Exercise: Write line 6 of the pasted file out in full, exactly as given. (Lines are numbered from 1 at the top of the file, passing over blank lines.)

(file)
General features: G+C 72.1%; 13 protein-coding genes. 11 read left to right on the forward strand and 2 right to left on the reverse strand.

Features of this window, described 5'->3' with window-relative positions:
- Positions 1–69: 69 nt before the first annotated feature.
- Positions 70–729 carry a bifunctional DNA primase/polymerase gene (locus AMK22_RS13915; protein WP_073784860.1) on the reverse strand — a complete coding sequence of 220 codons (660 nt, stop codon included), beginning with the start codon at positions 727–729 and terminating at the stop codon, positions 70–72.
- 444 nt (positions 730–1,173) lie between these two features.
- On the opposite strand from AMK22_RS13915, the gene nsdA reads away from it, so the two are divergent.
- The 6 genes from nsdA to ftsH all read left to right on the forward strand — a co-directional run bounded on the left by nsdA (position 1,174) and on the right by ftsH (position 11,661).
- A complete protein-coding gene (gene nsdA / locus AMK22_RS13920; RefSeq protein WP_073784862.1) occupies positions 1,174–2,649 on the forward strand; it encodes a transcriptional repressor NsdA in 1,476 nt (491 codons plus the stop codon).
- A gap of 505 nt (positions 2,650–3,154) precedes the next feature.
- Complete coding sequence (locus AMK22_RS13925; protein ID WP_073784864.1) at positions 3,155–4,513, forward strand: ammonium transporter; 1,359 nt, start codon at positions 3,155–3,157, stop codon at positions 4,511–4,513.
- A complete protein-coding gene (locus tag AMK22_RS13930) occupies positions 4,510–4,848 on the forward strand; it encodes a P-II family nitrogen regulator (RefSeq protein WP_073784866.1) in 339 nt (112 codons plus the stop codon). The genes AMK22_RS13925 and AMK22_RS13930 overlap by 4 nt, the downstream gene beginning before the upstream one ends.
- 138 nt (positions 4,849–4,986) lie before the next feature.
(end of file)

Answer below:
- On the opposite strand from AMK22_RS13915, the gene nsdA reads away from it, so the two are divergent.